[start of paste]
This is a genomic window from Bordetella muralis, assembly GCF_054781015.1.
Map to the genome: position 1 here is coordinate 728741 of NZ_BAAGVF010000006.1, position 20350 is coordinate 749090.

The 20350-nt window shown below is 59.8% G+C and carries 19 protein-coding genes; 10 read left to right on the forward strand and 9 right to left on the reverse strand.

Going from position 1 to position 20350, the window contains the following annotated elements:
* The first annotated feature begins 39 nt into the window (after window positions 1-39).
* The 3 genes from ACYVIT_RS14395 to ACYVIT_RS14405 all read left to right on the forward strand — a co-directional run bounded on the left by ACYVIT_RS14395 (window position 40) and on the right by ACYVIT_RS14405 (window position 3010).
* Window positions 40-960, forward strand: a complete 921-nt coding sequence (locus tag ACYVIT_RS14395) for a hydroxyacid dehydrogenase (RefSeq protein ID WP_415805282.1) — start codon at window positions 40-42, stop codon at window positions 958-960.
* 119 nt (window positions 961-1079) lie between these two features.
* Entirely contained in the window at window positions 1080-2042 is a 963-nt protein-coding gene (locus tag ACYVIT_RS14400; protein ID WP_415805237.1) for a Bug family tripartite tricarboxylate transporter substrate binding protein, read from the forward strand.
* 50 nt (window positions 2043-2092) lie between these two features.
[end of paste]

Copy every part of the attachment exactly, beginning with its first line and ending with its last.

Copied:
This is a genomic window from Bordetella muralis, assembly GCF_054781015.1.
Map to the genome: position 1 here is coordinate 728741 of NZ_BAAGVF010000006.1, position 20350 is coordinate 749090.

The 20350-nt window shown below is 59.8% G+C and carries 19 protein-coding genes; 10 read left to right on the forward strand and 9 right to left on the reverse strand.

Going from position 1 to position 20350, the window contains the following annotated elements:
* The first annotated feature begins 39 nt into the window (after window positions 1-39).
* The 3 genes from ACYVIT_RS14395 to ACYVIT_RS14405 all read left to right on the forward strand — a co-directional run bounded on the left by ACYVIT_RS14395 (window position 40) and on the right by ACYVIT_RS14405 (window position 3010).
* Window positions 40-960, forward strand: a complete 921-nt coding sequence (locus tag ACYVIT_RS14395) for a hydroxyacid dehydrogenase (RefSeq protein ID WP_415805282.1) — start codon at window positions 40-42, stop codon at window positions 958-960.
* 119 nt (window positions 961-1079) lie between these two features.
* Entirely contained in the window at window positions 1080-2042 is a 963-nt protein-coding gene (locus tag ACYVIT_RS14400; protein ID WP_415805237.1) for a Bug family tripartite tricarboxylate transporter substrate binding protein, read from the forward strand.
* 50 nt (window positions 2043-2092) lie between these two features.